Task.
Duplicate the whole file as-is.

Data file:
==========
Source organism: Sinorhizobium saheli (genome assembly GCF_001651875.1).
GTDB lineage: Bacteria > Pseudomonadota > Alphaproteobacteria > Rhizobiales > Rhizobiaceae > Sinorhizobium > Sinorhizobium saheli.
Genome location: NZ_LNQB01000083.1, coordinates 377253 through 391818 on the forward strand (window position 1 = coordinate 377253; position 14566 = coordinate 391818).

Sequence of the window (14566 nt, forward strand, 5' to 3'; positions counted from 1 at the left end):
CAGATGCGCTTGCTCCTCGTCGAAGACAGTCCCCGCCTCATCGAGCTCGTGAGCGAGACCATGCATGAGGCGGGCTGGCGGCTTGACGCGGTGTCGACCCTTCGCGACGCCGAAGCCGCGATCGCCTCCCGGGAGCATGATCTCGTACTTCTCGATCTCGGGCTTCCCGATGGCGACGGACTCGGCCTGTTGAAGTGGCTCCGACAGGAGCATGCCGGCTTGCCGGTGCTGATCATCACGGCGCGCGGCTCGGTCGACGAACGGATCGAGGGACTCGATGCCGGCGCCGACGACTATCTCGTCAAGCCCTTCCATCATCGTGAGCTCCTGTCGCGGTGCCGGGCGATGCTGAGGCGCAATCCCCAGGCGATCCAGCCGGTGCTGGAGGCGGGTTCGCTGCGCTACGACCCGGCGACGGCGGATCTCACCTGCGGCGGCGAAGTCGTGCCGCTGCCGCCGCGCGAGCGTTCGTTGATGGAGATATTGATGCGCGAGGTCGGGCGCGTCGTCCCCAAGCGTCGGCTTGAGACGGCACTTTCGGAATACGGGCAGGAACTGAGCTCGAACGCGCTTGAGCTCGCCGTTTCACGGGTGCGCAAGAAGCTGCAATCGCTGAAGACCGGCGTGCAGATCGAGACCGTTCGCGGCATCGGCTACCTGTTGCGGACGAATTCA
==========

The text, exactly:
Source organism: Sinorhizobium saheli (genome assembly GCF_001651875.1).
GTDB lineage: Bacteria > Pseudomonadota > Alphaproteobacteria > Rhizobiales > Rhizobiaceae > Sinorhizobium > Sinorhizobium saheli.
Genome location: NZ_LNQB01000083.1, coordinates 377253 through 391818 on the forward strand (window position 1 = coordinate 377253; position 14566 = coordinate 391818).

Sequence of the window (14566 nt, forward strand, 5' to 3'; positions counted from 1 at the left end):
CAGATGCGCTTGCTCCTCGTCGAAGACAGTCCCCGCCTCATCGAGCTCGTGAGCGAGACCATGCATGAGGCGGGCTGGCGGCTTGACGCGGTGTCGACCCTTCGCGACGCCGAAGCCGCGATCGCCTCCCGGGAGCATGATCTCGTACTTCTCGATCTCGGGCTTCCCGATGGCGACGGACTCGGCCTGTTGAAGTGGCTCCGACAGGAGCATGCCGGCTTGCCGGTGCTGATCATCACGGCGCGCGGCTCGGTCGACGAACGGATCGAGGGACTCGATGCCGGCGCCGACGACTATCTCGTCAAGCCCTTCCATCATCGTGAGCTCCTGTCGCGGTGCCGGGCGATGCTGAGGCGCAATCCCCAGGCGATCCAGCCGGTGCTGGAGGCGGGTTCGCTGCGCTACGACCCGGCGACGGCGGATCTCACCTGCGGCGGCGAAGTCGTGCCGCTGCCGCCGCGCGAGCGTTCGTTGATGGAGATATTGATGCGCGAGGTCGGGCGCGTCGTCCCCAAGCGTCGGCTTGAGACGGCACTTTCGGAATACGGGCAGGAACTGAGCTCGAACGCGCTTGAGCTCGCCGTTTCACGGGTGCGCAAGAAGCTGCAATCGCTGAAGACCGGCGTGCAGATCGAGACCGTTCGCGGCATCGGCTACCTGTTGCGGACGAATTCA